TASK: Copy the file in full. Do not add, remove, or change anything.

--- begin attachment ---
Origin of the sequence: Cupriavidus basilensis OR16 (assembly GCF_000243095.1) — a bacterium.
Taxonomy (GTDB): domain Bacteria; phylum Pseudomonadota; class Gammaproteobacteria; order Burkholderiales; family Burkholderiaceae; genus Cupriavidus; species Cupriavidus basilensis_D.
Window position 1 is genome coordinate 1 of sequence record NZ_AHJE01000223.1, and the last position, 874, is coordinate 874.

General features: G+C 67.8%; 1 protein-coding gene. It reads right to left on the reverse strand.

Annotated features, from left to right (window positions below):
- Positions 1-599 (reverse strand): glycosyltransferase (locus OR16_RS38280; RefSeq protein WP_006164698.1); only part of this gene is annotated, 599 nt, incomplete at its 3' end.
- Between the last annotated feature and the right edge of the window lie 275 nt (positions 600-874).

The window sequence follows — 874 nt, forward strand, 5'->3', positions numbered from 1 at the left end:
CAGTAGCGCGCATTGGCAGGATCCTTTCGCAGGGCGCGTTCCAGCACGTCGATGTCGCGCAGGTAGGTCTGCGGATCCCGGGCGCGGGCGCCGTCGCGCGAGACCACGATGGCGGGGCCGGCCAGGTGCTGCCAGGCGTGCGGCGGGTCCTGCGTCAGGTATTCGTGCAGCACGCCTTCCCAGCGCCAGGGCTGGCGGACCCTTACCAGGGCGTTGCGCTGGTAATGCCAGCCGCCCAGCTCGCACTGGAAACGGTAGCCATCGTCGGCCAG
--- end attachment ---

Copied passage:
Origin of the sequence: Cupriavidus basilensis OR16 (assembly GCF_000243095.1) — a bacterium.
Taxonomy (GTDB): domain Bacteria; phylum Pseudomonadota; class Gammaproteobacteria; order Burkholderiales; family Burkholderiaceae; genus Cupriavidus; species Cupriavidus basilensis_D.
Window position 1 is genome coordinate 1 of sequence record NZ_AHJE01000223.1, and the last position, 874, is coordinate 874.

General features: G+C 67.8%; 1 protein-coding gene. It reads right to left on the reverse strand.

Annotated features, from left to right (window positions below):
- Positions 1-599 (reverse strand): glycosyltransferase (locus OR16_RS38280; RefSeq protein WP_006164698.1); only part of this gene is annotated, 599 nt, incomplete at its 3' end.
- Between the last annotated feature and the right edge of the window lie 275 nt (positions 600-874).

The window sequence follows — 874 nt, forward strand, 5'->3', positions numbered from 1 at the left end:
CAGTAGCGCGCATTGGCAGGATCCTTTCGCAGGGCGCGTTCCAGCACGTCGATGTCGCGCAGGTAGGTCTGCGGATCCCGGGCGCGGGCGCCGTCGCGCGAGACCACGATGGCGGGGCCGGCCAGGTGCTGCCAGGCGTGCGGCGGGTCCTGCGTCAGGTATTCGTGCAGCACGCCTTCCCAGCGCCAGGGCTGGCGGACCCTTACCAGGGCGTTGCGCTGGTAATGCCAGCCGCCCAGCTCGCACTGGAAACGGTAGCCATCGTCGGCCAG